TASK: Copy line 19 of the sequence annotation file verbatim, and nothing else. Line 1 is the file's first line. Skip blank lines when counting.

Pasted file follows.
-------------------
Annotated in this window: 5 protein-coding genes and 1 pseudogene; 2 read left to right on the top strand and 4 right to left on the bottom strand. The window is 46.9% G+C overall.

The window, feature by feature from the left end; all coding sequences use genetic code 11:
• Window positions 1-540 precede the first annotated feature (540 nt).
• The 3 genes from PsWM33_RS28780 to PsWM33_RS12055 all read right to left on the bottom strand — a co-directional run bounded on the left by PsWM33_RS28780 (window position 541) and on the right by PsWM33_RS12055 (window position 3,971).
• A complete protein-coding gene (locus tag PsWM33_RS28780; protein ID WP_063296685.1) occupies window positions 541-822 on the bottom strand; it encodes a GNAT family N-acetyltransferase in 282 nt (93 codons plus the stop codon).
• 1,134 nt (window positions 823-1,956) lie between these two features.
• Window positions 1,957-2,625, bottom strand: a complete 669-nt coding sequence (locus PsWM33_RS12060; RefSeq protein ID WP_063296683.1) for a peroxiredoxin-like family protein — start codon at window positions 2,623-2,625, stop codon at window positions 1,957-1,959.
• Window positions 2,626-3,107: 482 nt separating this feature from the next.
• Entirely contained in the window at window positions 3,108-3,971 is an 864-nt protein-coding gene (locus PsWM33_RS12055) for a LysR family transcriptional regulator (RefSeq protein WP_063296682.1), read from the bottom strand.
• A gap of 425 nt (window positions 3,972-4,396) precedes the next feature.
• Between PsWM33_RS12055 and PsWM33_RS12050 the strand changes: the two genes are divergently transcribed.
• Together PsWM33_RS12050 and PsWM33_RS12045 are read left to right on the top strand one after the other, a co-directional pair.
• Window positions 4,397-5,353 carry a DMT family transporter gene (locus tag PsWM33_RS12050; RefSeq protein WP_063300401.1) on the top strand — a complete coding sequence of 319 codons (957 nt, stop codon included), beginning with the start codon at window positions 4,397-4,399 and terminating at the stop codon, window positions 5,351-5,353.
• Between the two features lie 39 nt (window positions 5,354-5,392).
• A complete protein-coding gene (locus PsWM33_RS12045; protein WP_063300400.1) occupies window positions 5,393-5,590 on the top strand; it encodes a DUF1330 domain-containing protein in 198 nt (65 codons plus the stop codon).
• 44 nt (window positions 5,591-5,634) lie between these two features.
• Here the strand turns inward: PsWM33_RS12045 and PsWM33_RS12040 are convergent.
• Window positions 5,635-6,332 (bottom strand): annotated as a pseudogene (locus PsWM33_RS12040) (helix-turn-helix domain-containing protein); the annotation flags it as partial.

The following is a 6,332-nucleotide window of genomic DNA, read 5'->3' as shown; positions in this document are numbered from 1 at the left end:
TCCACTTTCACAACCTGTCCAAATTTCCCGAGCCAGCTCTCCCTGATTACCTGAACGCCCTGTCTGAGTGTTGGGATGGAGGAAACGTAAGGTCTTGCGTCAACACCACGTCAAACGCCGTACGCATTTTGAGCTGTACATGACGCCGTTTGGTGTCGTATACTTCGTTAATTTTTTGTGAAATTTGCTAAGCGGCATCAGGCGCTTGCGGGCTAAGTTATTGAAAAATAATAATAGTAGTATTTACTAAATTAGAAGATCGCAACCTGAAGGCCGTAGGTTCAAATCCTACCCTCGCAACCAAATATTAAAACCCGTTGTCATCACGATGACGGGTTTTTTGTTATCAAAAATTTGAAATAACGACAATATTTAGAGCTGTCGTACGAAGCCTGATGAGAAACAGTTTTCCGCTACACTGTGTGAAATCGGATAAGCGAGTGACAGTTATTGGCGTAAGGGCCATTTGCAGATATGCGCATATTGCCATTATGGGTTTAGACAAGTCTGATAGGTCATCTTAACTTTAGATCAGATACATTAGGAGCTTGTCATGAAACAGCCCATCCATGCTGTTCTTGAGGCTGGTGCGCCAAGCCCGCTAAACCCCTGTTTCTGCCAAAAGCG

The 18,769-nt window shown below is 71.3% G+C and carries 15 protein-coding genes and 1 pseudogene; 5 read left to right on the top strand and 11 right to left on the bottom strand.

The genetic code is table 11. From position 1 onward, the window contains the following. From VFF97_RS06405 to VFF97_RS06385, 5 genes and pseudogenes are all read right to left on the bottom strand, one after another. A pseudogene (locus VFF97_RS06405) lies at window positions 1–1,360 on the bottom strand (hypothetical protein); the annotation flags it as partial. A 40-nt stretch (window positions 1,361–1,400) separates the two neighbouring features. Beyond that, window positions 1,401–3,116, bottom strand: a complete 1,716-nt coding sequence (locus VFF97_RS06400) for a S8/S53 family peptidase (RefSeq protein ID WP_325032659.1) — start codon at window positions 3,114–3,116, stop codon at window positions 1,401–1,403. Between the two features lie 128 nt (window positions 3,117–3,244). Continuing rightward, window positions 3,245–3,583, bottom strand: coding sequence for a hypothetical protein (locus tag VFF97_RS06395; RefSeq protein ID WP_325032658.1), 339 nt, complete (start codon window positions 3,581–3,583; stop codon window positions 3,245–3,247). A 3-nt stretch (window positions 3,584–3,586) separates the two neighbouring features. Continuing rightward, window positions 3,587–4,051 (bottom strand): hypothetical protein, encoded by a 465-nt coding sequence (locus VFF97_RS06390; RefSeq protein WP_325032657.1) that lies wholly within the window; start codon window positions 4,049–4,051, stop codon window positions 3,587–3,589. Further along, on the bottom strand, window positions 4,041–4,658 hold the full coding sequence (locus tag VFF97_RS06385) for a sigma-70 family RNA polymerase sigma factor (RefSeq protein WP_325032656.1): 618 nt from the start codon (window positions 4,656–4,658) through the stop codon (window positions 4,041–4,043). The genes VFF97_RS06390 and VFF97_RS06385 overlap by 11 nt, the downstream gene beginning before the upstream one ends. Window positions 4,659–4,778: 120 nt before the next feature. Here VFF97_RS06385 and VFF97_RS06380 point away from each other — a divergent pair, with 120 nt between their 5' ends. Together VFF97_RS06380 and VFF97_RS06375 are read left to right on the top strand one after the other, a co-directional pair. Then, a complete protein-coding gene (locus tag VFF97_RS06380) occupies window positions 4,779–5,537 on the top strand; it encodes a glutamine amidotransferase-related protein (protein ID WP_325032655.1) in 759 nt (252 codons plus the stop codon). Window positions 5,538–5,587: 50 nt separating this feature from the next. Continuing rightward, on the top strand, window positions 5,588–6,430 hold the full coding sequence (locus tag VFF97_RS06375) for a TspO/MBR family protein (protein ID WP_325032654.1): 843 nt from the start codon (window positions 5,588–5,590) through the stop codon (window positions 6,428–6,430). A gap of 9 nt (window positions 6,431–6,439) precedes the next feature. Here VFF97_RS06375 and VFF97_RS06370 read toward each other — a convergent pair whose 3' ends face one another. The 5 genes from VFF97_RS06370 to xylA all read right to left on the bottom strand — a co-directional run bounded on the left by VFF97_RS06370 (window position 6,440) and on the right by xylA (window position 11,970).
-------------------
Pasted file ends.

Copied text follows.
The following is a 6,332-nucleotide window of genomic DNA, read 5'->3' as shown; positions in this document are numbered from 1 at the left end: